The 1st October 1996 was the day when Arsene Wenger officially took the reigns at what was then Highbury.
After sacking Bruce Rioch in August, and talk of his successor being of the calibre of Johan Cruyff. Instead, the appointment a funny looking, unknown manager who had spent the last two years managing Nagoya Grampus in the J-League.
Wenger came in, and famously changed the culture at the club, and in his second season, won the Double. From there, he would go on to become Arsenal's most successful ever manager and last for 22 seasons.
He re-enters the world that is a very different place in 2018 than it was in 1996. Just how different things were in 1996 is an illustration of just how long he's been doing the job, and just how weird a football world without Arsene Wenger will be.
But just what was happening in the world when Arsene Wenger took charge of Arsenal in October 1996?
Bill Clinton was running for re-election against Bob Dole.
In Ireland, John Bruton was Taoiseach, while John Major was Prime Minster of the UK. It really was a time of true poilitical charisma.
Meath were All-Ireland football champions and Wexford and Martin Storey has us all dancing at the crossroads in hurling.
The Nutty Professor was big film in the UK as Arsenal welcomed their own professor.
Michelle Smith was Ireland's one true hero.
The internet was some vague, futuristic idea we had heard of but seemed very far away from the majority of us. It appeared to involve a lot of something called "chat rooms".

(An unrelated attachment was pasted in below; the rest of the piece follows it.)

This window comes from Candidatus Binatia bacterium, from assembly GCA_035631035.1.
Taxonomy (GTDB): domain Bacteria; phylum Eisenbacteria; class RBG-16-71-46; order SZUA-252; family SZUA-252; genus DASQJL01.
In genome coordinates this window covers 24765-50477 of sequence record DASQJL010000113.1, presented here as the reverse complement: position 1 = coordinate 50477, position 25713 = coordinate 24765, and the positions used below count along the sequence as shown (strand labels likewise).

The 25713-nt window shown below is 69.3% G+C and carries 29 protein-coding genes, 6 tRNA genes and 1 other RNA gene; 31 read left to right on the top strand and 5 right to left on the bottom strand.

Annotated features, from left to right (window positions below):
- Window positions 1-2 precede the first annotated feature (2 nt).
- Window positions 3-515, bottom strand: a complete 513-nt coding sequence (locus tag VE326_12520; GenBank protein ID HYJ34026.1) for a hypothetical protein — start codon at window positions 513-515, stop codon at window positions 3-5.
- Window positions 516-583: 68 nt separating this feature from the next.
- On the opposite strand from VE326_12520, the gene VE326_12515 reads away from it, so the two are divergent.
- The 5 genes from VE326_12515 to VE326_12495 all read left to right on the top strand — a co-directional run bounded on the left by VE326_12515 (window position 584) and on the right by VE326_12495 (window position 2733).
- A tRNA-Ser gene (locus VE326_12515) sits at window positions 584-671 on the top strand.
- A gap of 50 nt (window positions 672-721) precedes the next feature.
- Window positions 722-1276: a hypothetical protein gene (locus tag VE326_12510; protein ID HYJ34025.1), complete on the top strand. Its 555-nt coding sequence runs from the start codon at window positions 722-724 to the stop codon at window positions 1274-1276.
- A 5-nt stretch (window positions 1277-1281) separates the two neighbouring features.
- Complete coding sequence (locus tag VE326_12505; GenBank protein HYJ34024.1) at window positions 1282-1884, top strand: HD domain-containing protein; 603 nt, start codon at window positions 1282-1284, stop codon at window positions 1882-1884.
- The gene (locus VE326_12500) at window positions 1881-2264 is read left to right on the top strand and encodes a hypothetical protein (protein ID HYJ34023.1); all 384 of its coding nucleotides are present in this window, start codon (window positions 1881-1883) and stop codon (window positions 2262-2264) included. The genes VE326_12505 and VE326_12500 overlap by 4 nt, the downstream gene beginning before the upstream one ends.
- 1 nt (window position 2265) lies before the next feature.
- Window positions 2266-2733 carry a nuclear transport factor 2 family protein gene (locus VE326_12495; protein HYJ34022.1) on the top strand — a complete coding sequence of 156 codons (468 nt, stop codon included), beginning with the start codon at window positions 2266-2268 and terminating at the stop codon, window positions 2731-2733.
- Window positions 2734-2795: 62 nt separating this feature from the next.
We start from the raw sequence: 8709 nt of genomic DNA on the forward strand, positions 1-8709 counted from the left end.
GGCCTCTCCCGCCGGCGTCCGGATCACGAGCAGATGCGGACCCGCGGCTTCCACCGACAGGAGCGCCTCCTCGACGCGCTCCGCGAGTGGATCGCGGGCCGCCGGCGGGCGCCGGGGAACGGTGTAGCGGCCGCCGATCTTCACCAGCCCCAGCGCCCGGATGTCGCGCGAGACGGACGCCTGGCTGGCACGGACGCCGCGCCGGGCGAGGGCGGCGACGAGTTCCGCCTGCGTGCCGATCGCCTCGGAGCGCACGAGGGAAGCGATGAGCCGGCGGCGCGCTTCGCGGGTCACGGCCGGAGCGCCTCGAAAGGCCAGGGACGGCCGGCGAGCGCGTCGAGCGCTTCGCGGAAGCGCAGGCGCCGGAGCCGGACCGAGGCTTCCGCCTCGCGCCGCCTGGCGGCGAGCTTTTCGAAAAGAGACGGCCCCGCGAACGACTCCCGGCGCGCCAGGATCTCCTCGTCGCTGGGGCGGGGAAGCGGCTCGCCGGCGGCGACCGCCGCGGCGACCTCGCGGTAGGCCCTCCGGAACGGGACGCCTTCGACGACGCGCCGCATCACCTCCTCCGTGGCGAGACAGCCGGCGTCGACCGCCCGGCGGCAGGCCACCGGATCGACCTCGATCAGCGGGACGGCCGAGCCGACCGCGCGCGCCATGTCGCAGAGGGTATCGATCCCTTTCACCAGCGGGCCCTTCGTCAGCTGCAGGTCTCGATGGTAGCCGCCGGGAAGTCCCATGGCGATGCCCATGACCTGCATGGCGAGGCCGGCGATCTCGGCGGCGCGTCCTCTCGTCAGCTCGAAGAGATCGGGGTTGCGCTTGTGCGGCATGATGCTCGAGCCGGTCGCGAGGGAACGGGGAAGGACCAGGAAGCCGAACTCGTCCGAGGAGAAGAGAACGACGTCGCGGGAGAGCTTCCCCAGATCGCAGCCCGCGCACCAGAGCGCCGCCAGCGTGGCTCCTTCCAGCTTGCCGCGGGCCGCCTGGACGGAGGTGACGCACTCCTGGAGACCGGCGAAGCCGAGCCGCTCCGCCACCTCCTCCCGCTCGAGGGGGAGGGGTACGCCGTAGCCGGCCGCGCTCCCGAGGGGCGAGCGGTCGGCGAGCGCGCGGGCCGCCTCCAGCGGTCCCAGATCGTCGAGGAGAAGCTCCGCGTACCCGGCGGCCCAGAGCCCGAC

Des Lynam, tash and all, was still presenting Match of the Day. The panel didn't change, Trevor Brooking and Alan Hansen kept us straight and made sure we didn't get too excited.
Ray D'arcy was still presenting The Den, Gay Bryne was presenting The Late Late Show. All was OK with Irish television.
DVDs weren't commercially available yet. We all still went to the video shop every week.
CDs were gradually replacing cassette tapes as our music format of choice.
Mobile phones were rare, and blocky. The was no text messaging. Irish numbers began with "088".
Playstation and Nintendo 64 had arrived, and FIFA 97 was just about to come out with David Ginola on the front.
Paul Bearer had just turned on The Undertaker.
The Premier League featured the likes of Coventry City, Nottingham Forest, Sheffield Wednesday, Wimbledon, and even Leeds United. How '90s.
Ian Rush was playing for Leeds.
Breakfast at Tiffany's was the number one song in the UK. In Ireland, it was How Bizarre by OMC. Tune!
Pokémon took over the world for the first time, two decades before it would briefly do so again.
Pat Mustard was still at large.
Ireland were shite at rugby
Alan Shearer had just signed for Newcastle, nearly doubling the British transfer record at £15 million. This year, Wenger paid nearly 60 million for Pierre-Emerick Aubameyang.
Arsenal were still sponsored by JVC and had such players as Steve Morrow, Paul Merson and Andy Linighan.
We were still using the Punt, Britain was happily in the EU, the Celtic Tiger was only a cub, Boyzone and the Spice Girls were massive, Ireland were unbeatable in the Eurovision, Arsenal still played at Highbury, Richard Keys and Andy Gray were still running roughshod on the world of football, Premier League stickers were the biggest thing in our lives, and Bertie Ahern hadn't happened yet.
How times have changed. We can't even begin to wonder what the world will be like in 2040 when the next Arsenal manager, David O'Leary, retires.